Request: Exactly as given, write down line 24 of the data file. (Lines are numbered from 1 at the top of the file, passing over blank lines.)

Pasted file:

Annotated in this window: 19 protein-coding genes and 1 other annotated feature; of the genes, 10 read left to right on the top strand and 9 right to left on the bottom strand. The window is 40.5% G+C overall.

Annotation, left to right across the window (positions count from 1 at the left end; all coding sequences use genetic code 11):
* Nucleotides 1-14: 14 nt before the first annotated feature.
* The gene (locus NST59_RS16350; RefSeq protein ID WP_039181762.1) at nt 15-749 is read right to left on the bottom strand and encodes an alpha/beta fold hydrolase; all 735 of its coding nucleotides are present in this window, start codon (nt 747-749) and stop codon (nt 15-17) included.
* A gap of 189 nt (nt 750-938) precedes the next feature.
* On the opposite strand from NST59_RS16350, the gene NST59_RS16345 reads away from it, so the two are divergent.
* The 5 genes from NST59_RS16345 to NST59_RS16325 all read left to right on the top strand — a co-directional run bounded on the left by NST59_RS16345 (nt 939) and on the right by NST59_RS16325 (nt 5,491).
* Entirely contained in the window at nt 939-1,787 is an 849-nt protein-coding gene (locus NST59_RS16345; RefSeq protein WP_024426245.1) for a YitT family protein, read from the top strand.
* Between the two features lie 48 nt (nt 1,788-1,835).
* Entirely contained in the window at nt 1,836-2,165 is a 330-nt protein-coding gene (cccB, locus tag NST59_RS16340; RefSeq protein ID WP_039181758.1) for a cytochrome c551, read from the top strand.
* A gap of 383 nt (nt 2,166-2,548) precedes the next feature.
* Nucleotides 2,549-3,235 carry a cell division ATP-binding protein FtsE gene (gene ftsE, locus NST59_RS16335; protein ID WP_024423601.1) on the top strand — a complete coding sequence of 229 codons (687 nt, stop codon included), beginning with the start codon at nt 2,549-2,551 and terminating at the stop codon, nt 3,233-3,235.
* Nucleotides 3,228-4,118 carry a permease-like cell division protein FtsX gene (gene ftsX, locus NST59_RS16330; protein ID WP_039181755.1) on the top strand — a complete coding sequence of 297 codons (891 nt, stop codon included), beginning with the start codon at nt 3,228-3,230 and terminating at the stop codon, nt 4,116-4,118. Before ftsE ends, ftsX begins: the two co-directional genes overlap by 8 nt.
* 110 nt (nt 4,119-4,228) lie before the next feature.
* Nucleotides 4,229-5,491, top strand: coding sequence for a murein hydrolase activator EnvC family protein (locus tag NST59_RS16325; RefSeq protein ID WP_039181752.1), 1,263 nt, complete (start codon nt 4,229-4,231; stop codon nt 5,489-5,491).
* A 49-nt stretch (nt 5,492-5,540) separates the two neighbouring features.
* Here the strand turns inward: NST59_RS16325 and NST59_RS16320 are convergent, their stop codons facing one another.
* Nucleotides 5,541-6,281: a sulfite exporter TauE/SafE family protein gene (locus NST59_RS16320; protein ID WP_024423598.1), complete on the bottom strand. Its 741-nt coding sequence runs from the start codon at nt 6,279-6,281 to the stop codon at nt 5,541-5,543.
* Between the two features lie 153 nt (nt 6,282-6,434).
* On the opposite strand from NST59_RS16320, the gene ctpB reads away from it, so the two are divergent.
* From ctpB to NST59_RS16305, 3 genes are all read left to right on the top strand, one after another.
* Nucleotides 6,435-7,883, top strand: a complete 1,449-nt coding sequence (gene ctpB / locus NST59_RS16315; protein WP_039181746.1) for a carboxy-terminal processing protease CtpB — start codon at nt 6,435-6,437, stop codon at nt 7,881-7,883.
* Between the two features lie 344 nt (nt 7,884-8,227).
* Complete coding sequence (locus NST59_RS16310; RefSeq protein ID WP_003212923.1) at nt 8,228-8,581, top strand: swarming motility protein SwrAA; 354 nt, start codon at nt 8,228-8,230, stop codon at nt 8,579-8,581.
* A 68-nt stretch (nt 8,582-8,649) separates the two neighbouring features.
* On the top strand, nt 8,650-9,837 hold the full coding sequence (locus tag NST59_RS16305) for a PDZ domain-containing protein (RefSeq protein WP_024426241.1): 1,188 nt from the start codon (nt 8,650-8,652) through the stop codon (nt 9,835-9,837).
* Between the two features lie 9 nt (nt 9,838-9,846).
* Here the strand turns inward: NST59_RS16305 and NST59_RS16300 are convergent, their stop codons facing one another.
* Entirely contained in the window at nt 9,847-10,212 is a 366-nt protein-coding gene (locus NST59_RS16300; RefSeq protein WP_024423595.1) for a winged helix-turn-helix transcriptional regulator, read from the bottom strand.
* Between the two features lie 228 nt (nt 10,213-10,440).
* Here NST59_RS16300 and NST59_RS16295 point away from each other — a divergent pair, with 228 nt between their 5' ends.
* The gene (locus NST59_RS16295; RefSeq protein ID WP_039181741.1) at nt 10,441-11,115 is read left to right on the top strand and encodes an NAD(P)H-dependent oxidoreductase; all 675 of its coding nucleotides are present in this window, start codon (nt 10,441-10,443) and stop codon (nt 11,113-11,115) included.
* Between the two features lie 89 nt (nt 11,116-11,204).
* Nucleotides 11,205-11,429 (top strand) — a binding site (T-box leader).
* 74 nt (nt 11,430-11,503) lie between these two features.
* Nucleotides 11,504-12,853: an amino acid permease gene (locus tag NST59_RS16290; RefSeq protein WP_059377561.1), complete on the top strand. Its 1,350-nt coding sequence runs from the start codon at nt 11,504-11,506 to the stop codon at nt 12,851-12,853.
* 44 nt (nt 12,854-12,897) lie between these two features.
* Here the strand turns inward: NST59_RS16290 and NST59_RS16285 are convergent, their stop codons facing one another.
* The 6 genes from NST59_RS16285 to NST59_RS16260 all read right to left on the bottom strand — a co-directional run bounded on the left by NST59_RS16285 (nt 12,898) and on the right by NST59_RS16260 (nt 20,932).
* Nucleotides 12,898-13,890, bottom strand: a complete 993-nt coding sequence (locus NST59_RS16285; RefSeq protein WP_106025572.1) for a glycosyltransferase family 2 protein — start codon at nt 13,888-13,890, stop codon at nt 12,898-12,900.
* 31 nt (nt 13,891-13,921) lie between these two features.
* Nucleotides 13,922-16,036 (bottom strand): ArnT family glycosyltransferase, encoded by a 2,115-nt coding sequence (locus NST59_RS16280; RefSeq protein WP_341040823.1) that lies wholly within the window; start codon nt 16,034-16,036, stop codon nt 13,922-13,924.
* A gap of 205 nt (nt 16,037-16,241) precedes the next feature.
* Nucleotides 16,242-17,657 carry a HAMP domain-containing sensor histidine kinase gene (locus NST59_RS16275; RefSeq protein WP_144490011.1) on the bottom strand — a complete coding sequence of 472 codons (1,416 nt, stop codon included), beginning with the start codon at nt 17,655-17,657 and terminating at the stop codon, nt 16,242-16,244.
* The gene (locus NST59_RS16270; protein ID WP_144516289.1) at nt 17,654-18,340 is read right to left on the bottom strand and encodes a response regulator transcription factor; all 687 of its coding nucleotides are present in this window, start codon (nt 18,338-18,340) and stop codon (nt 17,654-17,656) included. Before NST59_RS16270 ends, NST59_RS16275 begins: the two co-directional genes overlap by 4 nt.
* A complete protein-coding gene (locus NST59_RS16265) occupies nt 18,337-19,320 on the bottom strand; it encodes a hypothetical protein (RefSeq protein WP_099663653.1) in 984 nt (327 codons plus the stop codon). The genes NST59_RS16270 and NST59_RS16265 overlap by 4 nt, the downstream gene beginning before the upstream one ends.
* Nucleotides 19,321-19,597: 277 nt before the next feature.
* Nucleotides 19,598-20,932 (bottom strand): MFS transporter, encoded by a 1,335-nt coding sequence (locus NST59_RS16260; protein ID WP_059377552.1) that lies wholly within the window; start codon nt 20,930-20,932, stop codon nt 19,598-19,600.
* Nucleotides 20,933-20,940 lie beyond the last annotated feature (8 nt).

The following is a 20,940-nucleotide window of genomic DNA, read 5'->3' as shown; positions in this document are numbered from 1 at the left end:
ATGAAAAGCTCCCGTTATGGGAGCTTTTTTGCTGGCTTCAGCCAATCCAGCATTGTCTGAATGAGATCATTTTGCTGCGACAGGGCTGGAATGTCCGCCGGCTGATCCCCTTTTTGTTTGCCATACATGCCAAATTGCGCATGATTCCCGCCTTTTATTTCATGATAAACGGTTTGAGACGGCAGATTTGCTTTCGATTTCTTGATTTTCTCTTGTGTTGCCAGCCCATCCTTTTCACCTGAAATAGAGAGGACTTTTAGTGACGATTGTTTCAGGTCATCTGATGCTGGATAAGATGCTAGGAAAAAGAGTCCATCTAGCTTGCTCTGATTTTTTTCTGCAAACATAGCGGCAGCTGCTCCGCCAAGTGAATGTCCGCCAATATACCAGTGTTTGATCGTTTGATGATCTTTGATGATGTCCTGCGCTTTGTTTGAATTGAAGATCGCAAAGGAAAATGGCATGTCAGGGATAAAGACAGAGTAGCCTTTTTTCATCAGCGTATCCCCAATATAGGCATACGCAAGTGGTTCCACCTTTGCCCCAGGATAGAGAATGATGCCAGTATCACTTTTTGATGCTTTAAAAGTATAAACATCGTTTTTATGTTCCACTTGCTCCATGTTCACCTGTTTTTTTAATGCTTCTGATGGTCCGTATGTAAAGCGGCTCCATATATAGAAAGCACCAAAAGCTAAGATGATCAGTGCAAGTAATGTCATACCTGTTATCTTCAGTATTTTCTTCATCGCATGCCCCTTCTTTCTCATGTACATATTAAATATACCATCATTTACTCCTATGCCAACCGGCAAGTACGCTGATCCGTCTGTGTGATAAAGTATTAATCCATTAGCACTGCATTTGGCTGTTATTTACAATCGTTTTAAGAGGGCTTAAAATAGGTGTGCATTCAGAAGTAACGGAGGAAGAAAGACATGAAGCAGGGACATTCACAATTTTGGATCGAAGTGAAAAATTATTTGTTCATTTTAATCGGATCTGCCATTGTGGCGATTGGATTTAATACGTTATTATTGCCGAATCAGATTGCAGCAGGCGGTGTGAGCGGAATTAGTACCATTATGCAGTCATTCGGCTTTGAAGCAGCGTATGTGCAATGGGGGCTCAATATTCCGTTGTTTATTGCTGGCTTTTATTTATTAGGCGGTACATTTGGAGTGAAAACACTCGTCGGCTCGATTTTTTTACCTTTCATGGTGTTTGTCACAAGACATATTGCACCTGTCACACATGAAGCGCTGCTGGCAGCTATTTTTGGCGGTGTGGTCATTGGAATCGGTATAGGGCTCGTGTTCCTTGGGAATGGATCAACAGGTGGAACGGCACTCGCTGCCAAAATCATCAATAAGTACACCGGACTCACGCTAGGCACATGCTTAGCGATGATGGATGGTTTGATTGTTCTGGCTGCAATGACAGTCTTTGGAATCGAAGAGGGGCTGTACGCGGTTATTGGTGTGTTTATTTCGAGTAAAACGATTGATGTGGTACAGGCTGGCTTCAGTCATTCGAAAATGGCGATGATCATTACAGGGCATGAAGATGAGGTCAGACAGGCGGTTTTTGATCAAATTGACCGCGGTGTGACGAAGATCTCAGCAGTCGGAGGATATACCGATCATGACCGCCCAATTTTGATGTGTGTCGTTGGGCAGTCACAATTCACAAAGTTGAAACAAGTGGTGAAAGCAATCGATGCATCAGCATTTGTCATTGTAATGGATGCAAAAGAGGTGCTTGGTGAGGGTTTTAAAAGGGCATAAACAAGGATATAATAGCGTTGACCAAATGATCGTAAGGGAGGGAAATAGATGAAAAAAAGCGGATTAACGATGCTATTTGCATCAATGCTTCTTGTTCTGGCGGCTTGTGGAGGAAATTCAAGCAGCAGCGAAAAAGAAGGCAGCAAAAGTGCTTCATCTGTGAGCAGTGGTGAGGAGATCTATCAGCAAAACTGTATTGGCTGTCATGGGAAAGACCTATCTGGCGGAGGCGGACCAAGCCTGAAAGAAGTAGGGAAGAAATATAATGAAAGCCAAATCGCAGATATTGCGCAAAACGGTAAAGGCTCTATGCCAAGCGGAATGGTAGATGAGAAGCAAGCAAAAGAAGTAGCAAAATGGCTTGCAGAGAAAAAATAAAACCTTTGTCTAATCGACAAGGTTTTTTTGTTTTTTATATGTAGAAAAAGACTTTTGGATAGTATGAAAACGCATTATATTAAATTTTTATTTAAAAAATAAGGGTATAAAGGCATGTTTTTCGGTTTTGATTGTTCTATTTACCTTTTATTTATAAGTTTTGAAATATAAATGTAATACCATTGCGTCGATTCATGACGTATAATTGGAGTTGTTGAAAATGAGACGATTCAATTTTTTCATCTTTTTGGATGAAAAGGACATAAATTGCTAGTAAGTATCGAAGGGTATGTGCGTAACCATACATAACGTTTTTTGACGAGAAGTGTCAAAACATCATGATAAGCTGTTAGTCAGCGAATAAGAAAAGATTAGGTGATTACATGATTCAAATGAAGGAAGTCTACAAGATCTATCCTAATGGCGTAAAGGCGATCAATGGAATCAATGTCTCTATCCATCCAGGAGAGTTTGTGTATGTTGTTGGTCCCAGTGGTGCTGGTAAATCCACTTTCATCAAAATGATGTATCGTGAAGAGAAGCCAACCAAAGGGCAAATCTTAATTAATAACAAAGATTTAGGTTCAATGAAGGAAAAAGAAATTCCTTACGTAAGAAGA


* Complete coding sequence (locus NST59_RS16310; RefSeq protein ID WP_003212923.1) at nt 8,228-8,581, top strand: swarming motility protein SwrAA; 354 nt, start codon at nt 8,228-8,230, stop codon at nt 8,579-8,581.